A simple looking framing project with a number of challenges
Timbers of large lengths tend to twist slightly over their length when cut. Extreme precision was needed when cutting the slots and bolt holes. Many elements of the framework weighed close to a tonne, lifting and fitting the timbers required accurate communication from the carpenters and crane driver. Each post and beam was 300mm x 300mm over varying lengths, the longest being 7m. As the last aspect to go up, the timber frame needed to cater for any inconsistencies in the concrete.
A considered and bold statement
The exposed steelwork makes a bold statement. In a traditional frame, the bolt holes are plugged to hide any additional steelwork. There is no diagonal bracing, wind resistance coming from either steelwork or the structure of the building. The oak frame is attached to the building using steel flitch plates. The individual posts butt together and fix to cruciform steelwork. By ensuring posts are joined end to end at the steelwork junctions, rather than at beams that shrink in their width, the shrinkage associated with green oak is mitigated. Each floor has its own post, each being 3m in length.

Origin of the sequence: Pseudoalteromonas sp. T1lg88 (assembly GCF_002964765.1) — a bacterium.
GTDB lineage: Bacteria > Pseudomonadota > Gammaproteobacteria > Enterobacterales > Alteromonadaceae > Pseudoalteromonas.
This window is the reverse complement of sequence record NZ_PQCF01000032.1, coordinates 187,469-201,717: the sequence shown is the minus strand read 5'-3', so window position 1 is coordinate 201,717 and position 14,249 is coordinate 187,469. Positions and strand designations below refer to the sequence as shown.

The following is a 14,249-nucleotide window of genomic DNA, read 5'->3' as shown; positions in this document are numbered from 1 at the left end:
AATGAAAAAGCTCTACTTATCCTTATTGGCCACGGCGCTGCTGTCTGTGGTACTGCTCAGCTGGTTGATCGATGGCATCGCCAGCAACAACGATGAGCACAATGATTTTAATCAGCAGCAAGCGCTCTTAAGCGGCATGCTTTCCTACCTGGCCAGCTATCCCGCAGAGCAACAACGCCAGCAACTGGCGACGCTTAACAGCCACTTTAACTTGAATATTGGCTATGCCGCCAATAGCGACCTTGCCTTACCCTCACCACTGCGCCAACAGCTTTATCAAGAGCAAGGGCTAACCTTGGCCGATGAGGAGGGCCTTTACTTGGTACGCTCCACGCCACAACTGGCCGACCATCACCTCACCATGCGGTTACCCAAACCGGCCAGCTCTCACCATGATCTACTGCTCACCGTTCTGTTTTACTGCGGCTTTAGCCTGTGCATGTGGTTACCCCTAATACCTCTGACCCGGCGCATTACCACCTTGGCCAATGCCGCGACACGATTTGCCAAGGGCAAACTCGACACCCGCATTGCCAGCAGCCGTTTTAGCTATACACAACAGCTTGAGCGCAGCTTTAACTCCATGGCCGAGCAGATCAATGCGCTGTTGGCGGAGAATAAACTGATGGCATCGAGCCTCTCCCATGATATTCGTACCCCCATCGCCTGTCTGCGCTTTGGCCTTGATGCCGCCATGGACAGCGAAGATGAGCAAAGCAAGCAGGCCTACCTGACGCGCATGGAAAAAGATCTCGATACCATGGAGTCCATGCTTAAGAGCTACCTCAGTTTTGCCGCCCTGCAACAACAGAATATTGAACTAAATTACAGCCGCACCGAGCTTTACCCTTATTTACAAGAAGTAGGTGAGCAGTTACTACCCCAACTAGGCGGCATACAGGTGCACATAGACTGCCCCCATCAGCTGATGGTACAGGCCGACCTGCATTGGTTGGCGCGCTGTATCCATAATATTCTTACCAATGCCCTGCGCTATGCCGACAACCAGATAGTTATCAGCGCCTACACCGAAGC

In 2008, Accordia won the RIBA Stirling prize – the award given for the best building by a British architect. The judges commented: ‘This is high density housing at its very best, demonstrating that volume house-builders can deliver high quality architecture’